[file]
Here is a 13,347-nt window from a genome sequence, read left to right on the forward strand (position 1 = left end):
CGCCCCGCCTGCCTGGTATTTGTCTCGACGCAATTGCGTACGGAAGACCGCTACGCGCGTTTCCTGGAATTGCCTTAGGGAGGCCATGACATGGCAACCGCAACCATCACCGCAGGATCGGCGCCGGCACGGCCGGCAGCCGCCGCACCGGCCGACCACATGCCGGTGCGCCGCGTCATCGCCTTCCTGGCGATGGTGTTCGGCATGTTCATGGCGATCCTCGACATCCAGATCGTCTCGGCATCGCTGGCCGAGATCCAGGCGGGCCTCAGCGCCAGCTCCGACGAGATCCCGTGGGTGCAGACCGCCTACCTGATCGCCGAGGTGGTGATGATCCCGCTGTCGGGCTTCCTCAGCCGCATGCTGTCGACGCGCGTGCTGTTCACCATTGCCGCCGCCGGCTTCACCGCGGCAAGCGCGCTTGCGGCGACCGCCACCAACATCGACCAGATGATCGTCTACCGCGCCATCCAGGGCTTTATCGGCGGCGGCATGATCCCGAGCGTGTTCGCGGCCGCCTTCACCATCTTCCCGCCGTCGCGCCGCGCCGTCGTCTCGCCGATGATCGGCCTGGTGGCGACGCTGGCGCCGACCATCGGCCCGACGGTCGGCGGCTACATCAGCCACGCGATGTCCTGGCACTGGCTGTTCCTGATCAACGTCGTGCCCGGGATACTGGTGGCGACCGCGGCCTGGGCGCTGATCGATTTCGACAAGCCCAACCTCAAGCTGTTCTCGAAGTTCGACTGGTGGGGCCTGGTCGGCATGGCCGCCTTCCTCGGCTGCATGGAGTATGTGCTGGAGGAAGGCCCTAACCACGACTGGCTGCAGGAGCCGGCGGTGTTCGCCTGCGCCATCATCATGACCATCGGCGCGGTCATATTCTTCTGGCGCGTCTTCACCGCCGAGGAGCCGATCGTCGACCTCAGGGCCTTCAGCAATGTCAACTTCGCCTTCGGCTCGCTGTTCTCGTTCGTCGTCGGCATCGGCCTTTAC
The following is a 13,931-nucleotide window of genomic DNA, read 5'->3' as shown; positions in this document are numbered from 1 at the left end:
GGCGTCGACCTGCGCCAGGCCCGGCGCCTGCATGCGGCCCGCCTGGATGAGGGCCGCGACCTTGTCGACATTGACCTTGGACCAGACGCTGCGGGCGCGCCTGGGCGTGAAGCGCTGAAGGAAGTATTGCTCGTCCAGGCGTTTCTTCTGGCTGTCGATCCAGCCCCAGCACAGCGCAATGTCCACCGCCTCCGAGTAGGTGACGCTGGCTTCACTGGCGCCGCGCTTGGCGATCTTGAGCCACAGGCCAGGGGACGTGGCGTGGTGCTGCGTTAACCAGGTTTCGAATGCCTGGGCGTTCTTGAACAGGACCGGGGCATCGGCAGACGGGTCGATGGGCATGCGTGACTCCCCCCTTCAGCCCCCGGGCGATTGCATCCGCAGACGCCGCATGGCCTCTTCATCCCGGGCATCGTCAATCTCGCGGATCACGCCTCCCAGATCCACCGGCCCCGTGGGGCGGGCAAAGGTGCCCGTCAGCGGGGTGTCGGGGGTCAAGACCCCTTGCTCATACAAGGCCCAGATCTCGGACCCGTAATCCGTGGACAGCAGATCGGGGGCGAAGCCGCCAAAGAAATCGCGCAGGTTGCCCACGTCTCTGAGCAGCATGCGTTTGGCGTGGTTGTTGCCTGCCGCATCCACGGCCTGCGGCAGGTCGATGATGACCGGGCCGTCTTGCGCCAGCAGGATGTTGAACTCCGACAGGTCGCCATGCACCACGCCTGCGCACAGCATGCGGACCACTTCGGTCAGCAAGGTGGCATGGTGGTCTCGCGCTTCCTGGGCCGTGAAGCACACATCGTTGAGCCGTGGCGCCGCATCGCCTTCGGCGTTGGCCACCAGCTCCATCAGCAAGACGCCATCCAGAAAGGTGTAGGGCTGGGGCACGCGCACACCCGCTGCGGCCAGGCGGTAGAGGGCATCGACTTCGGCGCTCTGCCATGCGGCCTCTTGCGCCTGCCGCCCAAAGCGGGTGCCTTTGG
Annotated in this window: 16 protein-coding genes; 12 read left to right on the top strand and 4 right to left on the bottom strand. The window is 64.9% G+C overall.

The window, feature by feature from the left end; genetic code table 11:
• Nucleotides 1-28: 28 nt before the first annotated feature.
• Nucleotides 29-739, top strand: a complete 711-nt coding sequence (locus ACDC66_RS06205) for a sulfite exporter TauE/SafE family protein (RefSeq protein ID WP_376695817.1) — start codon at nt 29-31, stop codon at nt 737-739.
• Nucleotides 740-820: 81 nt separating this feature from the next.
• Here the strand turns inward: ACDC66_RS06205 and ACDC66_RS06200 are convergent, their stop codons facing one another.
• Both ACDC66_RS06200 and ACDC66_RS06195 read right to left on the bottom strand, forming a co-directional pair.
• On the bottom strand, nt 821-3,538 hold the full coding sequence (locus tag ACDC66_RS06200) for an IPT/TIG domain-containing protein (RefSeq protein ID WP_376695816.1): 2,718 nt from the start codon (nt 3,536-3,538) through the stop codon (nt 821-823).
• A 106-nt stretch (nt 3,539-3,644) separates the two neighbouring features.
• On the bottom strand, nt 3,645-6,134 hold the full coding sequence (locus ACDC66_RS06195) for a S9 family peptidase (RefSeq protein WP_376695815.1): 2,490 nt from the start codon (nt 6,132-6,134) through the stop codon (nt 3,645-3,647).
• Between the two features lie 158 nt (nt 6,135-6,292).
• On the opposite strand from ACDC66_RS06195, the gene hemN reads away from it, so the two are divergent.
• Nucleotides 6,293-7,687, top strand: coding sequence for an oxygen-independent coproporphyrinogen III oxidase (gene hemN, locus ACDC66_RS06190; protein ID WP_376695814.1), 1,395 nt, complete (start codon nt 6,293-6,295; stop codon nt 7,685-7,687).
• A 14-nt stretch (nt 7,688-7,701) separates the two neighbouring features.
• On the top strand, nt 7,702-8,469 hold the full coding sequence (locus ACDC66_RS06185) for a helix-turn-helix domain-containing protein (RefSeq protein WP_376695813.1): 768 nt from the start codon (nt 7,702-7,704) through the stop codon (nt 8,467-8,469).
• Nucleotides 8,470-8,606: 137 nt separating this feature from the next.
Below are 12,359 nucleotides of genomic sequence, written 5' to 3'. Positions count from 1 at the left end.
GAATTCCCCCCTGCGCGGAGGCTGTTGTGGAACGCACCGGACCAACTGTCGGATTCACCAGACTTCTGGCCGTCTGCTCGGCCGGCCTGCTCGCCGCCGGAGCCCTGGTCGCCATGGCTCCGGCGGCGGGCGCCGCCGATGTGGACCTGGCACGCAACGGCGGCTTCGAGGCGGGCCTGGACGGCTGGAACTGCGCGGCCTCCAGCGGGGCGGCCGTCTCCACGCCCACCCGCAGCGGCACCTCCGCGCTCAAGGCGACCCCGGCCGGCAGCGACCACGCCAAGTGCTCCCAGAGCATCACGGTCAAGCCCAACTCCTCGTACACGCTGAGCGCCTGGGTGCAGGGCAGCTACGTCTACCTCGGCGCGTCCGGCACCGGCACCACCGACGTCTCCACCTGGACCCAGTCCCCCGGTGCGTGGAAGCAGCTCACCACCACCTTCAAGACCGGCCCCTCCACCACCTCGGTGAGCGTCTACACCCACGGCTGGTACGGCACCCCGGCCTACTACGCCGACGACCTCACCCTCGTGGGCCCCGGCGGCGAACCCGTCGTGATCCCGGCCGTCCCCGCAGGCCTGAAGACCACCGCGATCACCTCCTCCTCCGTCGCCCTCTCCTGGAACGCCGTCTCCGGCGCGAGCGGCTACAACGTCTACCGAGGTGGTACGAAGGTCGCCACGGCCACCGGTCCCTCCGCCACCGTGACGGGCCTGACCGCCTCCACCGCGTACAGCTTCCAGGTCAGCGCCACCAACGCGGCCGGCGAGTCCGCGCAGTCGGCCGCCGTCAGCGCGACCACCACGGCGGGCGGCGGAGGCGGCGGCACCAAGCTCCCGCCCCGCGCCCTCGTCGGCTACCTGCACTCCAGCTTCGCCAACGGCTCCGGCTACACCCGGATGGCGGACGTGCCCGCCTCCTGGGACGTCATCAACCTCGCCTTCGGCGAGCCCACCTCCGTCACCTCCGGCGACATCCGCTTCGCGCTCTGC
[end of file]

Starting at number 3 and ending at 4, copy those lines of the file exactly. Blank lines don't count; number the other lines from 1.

The following is a 13,931-nucleotide window of genomic DNA, read 5'->3' as shown; positions in this document are numbered from 1 at the left end:
GGCGTCGACCTGCGCCAGGCCCGGCGCCTGCATGCGGCCCGCCTGGATGAGGGCCGCGACCTTGTCGACATTGACCTTGGACCAGACGCTGCGGGCGCGCCTGGGCGTGAAGCGCTGAAGGAAGTATTGCTCGTCCAGGCGTTTCTTCTGGCTGTCGATCCAGCCCCAGCACAGCGCAATGTCCACCGCCTCCGAGTAGGTGACGCTGGCTTCACTGGCGCCGCGCTTGGCGATCTTGAGCCACAGGCCAGGGGACGTGGCGTGGTGCTGCGTTAACCAGGTTTCGAATGCCTGGGCGTTCTTGAACAGGACCGGGGCATCGGCAGACGGGTCGATGGGCATGCGTGACTCCCCCCTTCAGCCCCCGGGCGATTGCATCCGCAGACGCCGCATGGCCTCTTCATCCCGGGCATCGTCAATCTCGCGGATCACGCCTCCCAGATCCACCGGCCCCGTGGGGCGGGCAAAGGTGCCCGTCAGCGGGGTGTCGGGGGTCAAGACCCCTTGCTCATACAAGGCCCAGATCTCGGACCCGTAATCCGTGGACAGCAGATCGGGGGCGAAGCCGCCAAAGAAATCGCGCAGGTTGCCCACGTCTCTGAGCAGCATGCGTTTGGCGTGGTTGTTGCCTGCCGCATCCACGGCCTGCGGCAGGTCGATGATGACCGGGCCGTCTTGCGCCAGCAGGATGTTGAACTCCGACAGGTCGCCATGCACCACGCCTGCGCACAGCATGCGGACCACTTCGGTCAGCAAGGTGGCATGGTGGTCTCGCGCTTCCTGGGCCGTGAAGCACACATCGTTGAGCCGTGGCGCCGCATCGCCTTCGGCGTTGGCCACCAGCTCCATCAGCAAGACGCCATCCAGAAAGGTGTAGGGCTGGGGCACGCGCACACCCGCTGCGGCCAGGCGGTAGAGGGCATCGACTTCGGCGCTCTGCCATGCGGCCTCTTGCGCCTGCCGCCCAAAGCGGGTGCCTTTGG